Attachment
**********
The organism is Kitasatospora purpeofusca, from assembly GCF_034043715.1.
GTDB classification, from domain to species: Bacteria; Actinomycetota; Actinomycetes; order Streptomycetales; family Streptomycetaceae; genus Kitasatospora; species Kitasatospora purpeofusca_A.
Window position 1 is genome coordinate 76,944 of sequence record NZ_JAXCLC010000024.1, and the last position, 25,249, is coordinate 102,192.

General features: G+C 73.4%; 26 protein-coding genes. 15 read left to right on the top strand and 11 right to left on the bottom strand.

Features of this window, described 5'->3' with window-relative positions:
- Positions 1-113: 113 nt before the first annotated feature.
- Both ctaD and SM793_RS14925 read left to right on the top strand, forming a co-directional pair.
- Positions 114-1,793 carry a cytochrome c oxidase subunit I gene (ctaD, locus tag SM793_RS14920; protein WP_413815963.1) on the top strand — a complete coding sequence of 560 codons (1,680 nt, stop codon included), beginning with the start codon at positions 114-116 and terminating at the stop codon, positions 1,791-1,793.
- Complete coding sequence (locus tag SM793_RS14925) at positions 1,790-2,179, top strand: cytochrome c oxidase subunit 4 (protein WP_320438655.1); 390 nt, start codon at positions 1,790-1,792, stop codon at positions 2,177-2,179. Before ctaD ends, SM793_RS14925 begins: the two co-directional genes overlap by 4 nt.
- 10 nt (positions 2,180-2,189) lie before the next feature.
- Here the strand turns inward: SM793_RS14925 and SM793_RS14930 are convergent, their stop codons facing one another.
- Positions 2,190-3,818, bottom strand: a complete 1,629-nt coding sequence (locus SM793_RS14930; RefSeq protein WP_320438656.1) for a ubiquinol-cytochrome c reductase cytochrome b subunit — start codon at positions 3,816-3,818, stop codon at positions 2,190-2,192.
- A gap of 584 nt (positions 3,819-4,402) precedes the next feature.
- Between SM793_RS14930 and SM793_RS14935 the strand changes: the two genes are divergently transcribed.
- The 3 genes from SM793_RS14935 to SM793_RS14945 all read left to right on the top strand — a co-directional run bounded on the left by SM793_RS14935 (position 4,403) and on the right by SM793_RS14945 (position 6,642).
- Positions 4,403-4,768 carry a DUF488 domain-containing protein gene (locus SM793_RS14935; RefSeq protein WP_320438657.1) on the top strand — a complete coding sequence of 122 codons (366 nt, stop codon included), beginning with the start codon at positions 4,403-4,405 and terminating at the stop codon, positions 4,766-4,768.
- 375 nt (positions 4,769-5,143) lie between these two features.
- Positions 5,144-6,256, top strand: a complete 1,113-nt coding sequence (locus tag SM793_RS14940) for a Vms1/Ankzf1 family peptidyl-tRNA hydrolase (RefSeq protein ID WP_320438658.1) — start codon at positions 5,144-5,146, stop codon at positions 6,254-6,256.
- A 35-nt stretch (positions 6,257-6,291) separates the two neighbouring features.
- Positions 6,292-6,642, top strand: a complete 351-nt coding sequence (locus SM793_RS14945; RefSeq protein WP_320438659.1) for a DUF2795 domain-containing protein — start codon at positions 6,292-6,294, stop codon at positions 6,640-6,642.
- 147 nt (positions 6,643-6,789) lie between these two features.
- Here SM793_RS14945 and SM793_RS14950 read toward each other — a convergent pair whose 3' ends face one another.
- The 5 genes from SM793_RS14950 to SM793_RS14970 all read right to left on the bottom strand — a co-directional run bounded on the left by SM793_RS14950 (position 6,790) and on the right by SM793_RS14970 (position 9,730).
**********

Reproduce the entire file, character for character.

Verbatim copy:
The organism is Kitasatospora purpeofusca, from assembly GCF_034043715.1.
GTDB classification, from domain to species: Bacteria; Actinomycetota; Actinomycetes; order Streptomycetales; family Streptomycetaceae; genus Kitasatospora; species Kitasatospora purpeofusca_A.
Window position 1 is genome coordinate 76,944 of sequence record NZ_JAXCLC010000024.1, and the last position, 25,249, is coordinate 102,192.

General features: G+C 73.4%; 26 protein-coding genes. 15 read left to right on the top strand and 11 right to left on the bottom strand.

Features of this window, described 5'->3' with window-relative positions:
- Positions 1-113: 113 nt before the first annotated feature.
- Both ctaD and SM793_RS14925 read left to right on the top strand, forming a co-directional pair.
- Positions 114-1,793 carry a cytochrome c oxidase subunit I gene (ctaD, locus tag SM793_RS14920; protein WP_413815963.1) on the top strand — a complete coding sequence of 560 codons (1,680 nt, stop codon included), beginning with the start codon at positions 114-116 and terminating at the stop codon, positions 1,791-1,793.
- Complete coding sequence (locus tag SM793_RS14925) at positions 1,790-2,179, top strand: cytochrome c oxidase subunit 4 (protein WP_320438655.1); 390 nt, start codon at positions 1,790-1,792, stop codon at positions 2,177-2,179. Before ctaD ends, SM793_RS14925 begins: the two co-directional genes overlap by 4 nt.
- 10 nt (positions 2,180-2,189) lie before the next feature.
- Here the strand turns inward: SM793_RS14925 and SM793_RS14930 are convergent, their stop codons facing one another.
- Positions 2,190-3,818, bottom strand: a complete 1,629-nt coding sequence (locus SM793_RS14930; RefSeq protein WP_320438656.1) for a ubiquinol-cytochrome c reductase cytochrome b subunit — start codon at positions 3,816-3,818, stop codon at positions 2,190-2,192.
- A gap of 584 nt (positions 3,819-4,402) precedes the next feature.
- Between SM793_RS14930 and SM793_RS14935 the strand changes: the two genes are divergently transcribed.
- The 3 genes from SM793_RS14935 to SM793_RS14945 all read left to right on the top strand — a co-directional run bounded on the left by SM793_RS14935 (position 4,403) and on the right by SM793_RS14945 (position 6,642).
- Positions 4,403-4,768 carry a DUF488 domain-containing protein gene (locus SM793_RS14935; RefSeq protein WP_320438657.1) on the top strand — a complete coding sequence of 122 codons (366 nt, stop codon included), beginning with the start codon at positions 4,403-4,405 and terminating at the stop codon, positions 4,766-4,768.
- 375 nt (positions 4,769-5,143) lie between these two features.
- Positions 5,144-6,256, top strand: a complete 1,113-nt coding sequence (locus tag SM793_RS14940) for a Vms1/Ankzf1 family peptidyl-tRNA hydrolase (RefSeq protein ID WP_320438658.1) — start codon at positions 5,144-5,146, stop codon at positions 6,254-6,256.
- A 35-nt stretch (positions 6,257-6,291) separates the two neighbouring features.
- Positions 6,292-6,642, top strand: a complete 351-nt coding sequence (locus SM793_RS14945; RefSeq protein WP_320438659.1) for a DUF2795 domain-containing protein — start codon at positions 6,292-6,294, stop codon at positions 6,640-6,642.
- 147 nt (positions 6,643-6,789) lie between these two features.
- Here SM793_RS14945 and SM793_RS14950 read toward each other — a convergent pair whose 3' ends face one another.
- The 5 genes from SM793_RS14950 to SM793_RS14970 all read right to left on the bottom strand — a co-directional run bounded on the left by SM793_RS14950 (position 6,790) and on the right by SM793_RS14970 (position 9,730).